I know that my regular classes at school and my herbal classes need to be my main focus right now in terms of traditional classroom learning. But I am formulating some ideas about other aspects of my life that I want to improve and how I can use my time better. I want this to stick, so I will wait until I try out a few things before I talk about it here. I can be bad at sharing my goals with everyone and not following through.

Telling people about your goals feels productive. That feeling of productivity reduces the motivation to do something genuinely productive.

I am inspired to experiment, and restructure, and see where this process takes me. I am overwhelmed by a sense of expectation of the opportunities that God will provide for learning and growth as we head into a new year.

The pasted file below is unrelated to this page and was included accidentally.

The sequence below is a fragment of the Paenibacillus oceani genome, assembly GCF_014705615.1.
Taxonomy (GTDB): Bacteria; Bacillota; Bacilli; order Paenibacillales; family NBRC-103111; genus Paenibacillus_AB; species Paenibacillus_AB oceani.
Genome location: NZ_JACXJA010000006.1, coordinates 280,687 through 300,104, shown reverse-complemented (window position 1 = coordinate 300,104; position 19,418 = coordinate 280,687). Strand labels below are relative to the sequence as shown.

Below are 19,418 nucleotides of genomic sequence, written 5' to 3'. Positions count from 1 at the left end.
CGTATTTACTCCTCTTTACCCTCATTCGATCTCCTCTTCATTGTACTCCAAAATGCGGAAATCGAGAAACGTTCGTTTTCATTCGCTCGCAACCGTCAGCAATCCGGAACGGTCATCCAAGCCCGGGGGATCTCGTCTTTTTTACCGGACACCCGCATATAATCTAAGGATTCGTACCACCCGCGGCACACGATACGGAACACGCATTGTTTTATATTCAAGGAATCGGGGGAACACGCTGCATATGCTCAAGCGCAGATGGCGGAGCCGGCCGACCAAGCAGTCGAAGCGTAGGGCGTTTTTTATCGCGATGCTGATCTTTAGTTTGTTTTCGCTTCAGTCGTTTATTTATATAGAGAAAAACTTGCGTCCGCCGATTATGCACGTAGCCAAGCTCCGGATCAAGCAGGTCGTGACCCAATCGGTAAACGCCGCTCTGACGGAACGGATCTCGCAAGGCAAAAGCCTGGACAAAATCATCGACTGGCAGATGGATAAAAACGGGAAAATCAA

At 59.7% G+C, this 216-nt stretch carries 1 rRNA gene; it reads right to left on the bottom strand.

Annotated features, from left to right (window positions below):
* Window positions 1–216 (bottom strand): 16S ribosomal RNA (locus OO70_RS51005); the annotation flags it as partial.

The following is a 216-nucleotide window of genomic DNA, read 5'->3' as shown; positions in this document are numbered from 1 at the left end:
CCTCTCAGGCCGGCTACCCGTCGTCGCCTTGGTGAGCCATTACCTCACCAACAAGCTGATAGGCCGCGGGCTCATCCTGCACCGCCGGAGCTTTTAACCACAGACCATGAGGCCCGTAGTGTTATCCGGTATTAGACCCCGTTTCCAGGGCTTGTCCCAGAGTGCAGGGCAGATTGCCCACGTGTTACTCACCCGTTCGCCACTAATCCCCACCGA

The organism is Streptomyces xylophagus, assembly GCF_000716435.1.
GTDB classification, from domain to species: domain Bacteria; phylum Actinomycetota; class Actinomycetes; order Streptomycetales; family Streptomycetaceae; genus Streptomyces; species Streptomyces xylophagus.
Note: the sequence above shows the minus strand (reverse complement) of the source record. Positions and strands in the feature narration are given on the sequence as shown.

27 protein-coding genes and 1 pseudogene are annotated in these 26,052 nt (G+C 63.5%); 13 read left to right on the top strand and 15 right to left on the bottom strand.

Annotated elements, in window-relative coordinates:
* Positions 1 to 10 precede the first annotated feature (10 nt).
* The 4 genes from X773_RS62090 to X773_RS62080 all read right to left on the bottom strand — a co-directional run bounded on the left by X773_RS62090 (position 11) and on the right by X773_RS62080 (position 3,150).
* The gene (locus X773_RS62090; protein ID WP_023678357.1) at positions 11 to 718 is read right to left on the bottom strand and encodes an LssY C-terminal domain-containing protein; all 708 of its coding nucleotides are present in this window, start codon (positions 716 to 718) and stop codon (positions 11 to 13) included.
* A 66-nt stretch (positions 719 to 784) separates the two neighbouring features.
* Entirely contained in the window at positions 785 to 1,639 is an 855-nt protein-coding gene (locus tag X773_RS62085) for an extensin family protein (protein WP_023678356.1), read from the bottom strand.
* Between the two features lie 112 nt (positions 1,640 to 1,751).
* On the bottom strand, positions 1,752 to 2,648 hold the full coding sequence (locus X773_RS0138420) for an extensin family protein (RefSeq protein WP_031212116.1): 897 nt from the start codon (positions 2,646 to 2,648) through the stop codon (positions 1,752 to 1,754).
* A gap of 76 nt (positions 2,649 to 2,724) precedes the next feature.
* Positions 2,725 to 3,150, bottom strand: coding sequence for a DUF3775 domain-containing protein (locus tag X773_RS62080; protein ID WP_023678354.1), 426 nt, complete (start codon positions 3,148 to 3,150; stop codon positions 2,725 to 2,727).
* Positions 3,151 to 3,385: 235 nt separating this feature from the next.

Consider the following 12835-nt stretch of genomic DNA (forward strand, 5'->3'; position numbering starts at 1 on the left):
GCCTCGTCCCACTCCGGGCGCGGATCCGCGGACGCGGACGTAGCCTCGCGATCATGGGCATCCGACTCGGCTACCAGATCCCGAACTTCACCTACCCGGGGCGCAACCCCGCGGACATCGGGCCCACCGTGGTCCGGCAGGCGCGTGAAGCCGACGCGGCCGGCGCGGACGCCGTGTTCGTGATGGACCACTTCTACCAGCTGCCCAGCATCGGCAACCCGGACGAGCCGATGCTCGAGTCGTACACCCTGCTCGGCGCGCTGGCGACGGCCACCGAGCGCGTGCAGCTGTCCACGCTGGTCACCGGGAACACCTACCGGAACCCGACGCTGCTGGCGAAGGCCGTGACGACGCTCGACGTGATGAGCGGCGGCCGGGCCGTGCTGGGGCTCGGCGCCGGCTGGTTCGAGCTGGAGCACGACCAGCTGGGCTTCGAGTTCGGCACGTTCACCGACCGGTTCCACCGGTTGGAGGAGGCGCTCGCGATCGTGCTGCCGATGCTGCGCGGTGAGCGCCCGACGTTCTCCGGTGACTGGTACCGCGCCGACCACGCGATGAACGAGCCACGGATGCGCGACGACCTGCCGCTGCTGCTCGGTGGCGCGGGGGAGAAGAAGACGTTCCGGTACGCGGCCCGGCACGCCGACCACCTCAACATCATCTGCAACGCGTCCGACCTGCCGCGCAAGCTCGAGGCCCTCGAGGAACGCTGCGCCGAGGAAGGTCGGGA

What are some things that you are interested in learning? Can you see a point in your life where craving the end result of your goals has kept you from enjoying the process of reaching those goals?

Monday, September 23, 2013

Salsa Verde

Salsa Verde is one of my favorite condiments. Ever since my sister and brother-in-law showed me how to make it last year, I crave it all the time! Therefore, I decided to grow tomatillos in my garden this year to give me a fresh supply of them for making salsa verde. 

Over several weeks I accumulated enough to make a large batch. You can tell some of them are older than others by the faded wrappers. I kept them in the fridge for 3 weeks and they were fine.